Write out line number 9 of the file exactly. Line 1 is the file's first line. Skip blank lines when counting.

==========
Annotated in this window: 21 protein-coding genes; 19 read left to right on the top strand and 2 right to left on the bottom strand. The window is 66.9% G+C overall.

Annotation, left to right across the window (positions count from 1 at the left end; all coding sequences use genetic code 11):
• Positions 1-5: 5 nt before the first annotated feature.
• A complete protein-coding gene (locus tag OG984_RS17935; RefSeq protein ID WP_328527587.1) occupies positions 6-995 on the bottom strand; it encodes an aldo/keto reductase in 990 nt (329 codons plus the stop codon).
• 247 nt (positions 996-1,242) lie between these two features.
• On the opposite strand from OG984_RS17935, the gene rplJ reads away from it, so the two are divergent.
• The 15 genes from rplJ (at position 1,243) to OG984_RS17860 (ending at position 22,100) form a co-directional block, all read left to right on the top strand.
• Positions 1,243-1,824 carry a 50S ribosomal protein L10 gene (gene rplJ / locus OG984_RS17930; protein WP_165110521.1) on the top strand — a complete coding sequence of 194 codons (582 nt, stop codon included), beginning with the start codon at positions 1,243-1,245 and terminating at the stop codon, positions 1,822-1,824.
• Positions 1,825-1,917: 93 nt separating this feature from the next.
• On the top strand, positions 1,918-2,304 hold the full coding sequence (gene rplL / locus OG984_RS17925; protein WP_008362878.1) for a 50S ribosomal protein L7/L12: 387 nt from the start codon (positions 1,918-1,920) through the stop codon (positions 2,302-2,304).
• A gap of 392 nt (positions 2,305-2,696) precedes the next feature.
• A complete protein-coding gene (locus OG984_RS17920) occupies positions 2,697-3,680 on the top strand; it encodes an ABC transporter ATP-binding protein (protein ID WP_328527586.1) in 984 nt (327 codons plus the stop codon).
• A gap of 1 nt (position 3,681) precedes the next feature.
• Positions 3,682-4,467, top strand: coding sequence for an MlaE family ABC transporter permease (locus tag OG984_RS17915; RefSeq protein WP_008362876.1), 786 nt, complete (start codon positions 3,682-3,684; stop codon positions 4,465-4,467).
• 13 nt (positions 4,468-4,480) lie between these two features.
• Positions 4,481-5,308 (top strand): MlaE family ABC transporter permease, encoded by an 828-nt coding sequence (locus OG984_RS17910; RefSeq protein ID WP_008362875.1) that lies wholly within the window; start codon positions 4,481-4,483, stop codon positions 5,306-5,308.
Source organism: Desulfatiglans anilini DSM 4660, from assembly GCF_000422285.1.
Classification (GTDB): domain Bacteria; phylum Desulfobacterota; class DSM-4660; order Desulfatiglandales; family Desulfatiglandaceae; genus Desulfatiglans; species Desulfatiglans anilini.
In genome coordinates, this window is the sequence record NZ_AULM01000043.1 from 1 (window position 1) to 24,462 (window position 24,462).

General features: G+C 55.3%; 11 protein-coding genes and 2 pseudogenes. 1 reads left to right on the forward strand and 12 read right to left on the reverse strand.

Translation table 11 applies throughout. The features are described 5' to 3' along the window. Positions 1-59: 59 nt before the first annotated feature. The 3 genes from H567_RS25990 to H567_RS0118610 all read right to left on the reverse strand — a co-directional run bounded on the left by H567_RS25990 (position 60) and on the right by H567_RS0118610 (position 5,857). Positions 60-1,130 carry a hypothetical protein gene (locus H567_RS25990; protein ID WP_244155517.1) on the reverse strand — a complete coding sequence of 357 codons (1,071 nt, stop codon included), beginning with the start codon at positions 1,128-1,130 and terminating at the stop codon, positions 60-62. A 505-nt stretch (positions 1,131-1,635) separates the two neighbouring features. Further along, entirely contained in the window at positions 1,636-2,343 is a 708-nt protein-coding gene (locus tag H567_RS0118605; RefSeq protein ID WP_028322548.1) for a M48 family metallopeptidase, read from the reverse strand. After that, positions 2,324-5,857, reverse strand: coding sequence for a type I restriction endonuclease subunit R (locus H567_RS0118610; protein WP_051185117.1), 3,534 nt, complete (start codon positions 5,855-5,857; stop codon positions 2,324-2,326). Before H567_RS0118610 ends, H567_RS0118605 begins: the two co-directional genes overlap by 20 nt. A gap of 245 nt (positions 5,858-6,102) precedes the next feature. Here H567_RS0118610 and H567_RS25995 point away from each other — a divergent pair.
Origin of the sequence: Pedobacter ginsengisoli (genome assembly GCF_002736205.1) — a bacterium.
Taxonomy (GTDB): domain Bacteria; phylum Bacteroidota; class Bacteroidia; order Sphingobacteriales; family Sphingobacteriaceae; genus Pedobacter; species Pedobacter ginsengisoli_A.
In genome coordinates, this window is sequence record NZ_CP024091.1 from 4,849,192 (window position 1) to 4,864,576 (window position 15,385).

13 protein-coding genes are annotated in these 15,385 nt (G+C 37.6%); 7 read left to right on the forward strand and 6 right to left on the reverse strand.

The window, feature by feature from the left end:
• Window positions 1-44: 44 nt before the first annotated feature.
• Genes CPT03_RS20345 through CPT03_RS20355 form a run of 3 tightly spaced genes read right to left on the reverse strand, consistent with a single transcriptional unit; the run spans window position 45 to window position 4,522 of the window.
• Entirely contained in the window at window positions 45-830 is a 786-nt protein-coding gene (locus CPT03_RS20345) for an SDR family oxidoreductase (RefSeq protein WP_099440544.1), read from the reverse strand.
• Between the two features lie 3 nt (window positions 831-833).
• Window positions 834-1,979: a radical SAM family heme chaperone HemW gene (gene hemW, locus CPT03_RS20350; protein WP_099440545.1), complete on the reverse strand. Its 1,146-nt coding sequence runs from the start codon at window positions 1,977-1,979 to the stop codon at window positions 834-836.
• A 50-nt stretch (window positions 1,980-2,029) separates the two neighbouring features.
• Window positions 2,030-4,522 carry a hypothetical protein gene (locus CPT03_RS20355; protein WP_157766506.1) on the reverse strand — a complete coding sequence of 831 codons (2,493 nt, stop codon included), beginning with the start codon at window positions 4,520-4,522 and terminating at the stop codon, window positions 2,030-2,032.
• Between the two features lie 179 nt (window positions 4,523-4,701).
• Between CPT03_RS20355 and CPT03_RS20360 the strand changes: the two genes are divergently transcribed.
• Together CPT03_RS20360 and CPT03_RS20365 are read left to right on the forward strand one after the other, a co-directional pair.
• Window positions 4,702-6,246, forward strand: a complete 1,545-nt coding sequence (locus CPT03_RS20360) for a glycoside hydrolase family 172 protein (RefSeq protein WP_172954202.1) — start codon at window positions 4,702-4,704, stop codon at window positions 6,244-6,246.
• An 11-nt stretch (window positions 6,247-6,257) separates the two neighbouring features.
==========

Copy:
• Positions 1,825-1,917: 93 nt separating this feature from the next.